1 reply

    Reply 2 years ago

    Well, you noted that CFM is a measure of flow, and while meaningless for vacuum, it does bear on how fast it will pump down to a desired level. Add while 27 inches may not be a great vacuum, for many applications it is perfectly acceptable. We are not all trying to simulate deep space, or build a tokamak; for home science experiments, or stabilizing/dyeing wood blanks, 27 in/Hg is just fine.
    I'd be more concerned about repeated use without proper cooling/lubrication. My understanding was that many A/C refrigerants have a lubricating component - or maybe was that mostly for auto A/C, I haven't messed with that since they used real Freon.


    8 years ago on Introduction

    You REALLY should not open up a sealed system and let out the refrigerant to the atmosphere. Even R143a is 30 times as harmful as CO2 for the environment, and in some states you will get a BIG fine if it is found out that you let out refrigerant. Just keep this in mind.. I had 3 portable aircon's i'd like to disassemble for the compressors, but as i could not find anyone who was willing to recover the refrigerant i ended up giving them away for their intended use :-/

    8 replies

    Reply 2 years ago


    I have been thinking about this for a long time. It's unlikely you will read this after 5 years, but... Photosynthesis Indeed! Why is this never mentioned? Plants breathe in Carbon Dioxide. They breathe out Oxygen. And if the CO2 levels are increasing, could it have any correlation with the vast areas of jungle vegetation that have been cleared? Although, I have read that most of our oxygen is produced by ocean algae. But we are doing as good a job at ruining the oceans as we are the land. Plague species, we are. We just can't leave things alone. Anyway, I just can't sit with blaming climate change on carbon dioxide. It can't be that simple.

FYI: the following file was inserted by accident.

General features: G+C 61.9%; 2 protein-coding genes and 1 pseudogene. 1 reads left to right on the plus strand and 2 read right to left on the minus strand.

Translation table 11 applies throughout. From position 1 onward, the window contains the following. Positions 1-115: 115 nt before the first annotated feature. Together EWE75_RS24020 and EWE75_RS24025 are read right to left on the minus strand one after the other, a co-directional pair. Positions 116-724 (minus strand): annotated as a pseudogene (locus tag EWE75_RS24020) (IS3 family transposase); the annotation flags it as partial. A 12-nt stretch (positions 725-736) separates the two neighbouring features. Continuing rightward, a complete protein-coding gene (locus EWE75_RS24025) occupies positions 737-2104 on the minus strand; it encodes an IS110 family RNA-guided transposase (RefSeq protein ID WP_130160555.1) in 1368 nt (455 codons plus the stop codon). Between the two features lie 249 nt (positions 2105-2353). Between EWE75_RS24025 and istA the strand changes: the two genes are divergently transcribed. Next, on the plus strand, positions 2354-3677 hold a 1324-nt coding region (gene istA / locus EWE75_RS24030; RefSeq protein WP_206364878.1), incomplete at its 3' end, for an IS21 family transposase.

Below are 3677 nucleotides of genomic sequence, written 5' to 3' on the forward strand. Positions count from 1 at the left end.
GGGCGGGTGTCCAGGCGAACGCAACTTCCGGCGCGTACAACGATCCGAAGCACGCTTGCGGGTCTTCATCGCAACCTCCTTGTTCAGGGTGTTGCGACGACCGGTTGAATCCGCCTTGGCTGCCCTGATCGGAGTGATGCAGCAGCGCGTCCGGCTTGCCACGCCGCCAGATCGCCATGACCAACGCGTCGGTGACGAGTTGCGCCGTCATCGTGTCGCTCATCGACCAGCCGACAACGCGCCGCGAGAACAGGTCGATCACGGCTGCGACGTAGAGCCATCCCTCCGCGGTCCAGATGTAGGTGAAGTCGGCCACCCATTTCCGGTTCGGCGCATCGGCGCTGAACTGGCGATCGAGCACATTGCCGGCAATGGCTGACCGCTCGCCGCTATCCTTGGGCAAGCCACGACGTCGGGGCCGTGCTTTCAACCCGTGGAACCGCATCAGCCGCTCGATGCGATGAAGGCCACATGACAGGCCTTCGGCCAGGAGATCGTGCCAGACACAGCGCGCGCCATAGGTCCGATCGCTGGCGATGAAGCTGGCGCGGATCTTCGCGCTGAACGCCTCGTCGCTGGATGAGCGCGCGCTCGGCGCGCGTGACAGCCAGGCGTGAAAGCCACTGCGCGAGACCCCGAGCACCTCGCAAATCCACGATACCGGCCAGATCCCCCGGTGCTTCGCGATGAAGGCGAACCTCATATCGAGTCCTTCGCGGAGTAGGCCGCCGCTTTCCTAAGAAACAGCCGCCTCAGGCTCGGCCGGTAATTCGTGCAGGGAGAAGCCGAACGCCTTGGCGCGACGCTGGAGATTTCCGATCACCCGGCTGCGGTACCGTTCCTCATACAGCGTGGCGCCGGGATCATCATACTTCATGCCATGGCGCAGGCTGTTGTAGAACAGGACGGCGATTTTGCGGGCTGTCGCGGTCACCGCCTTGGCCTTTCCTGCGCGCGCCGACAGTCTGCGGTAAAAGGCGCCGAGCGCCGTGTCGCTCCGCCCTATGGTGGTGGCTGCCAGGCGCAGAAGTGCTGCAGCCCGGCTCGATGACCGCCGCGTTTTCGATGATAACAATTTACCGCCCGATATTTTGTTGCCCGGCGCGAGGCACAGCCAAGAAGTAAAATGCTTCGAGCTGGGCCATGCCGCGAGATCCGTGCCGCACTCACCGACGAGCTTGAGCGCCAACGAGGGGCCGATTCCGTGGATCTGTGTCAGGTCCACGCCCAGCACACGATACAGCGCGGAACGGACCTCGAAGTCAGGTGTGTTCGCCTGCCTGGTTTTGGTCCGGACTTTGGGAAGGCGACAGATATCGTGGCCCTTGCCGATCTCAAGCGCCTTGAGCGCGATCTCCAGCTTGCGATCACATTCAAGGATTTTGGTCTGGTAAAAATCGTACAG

Reply 8 years ago on Introduction

    As it is a pressurized gas-system, you cannot just "pour" it out. You need to get a piercing valve, clamp that onto on one of the refrigerant lines, then get an empty gas canister, vacuum it out and then connecting a recovery pump between the canister and the appliance you are emptying from refrigerant. (An old refrigerator compressor will do just nicely, too) I do not have the equipment, and nowhere to turn in the refrigerant for reclaiming. Putting refrigerant back into containers not inteded to do so is penalty by fine too, so it's only for the professionals. This is partly because you can suffocate from R134a, since it's heavier that air, and does not smell at all, so you suffocate without even knowing it before it's too late. Another is the environmental issue, which isn't to be overlooked...

    The Freakzapro

    Reply 5 years ago on Introduction

    Mine had R600a in it, which is methylpropane (also named isobutane). Flammable, but other then that pretty harmless compared to the old stuff (in my oppinion).

    zaproThe Freak

    Reply 5 years ago on Introduction

    Yep, the new ones have R600a in them, which you can safely vent outside. There is no interest in reclaiming it.


    Reply 5 years ago on Introduction

    One of the side duties my father has at the trash processing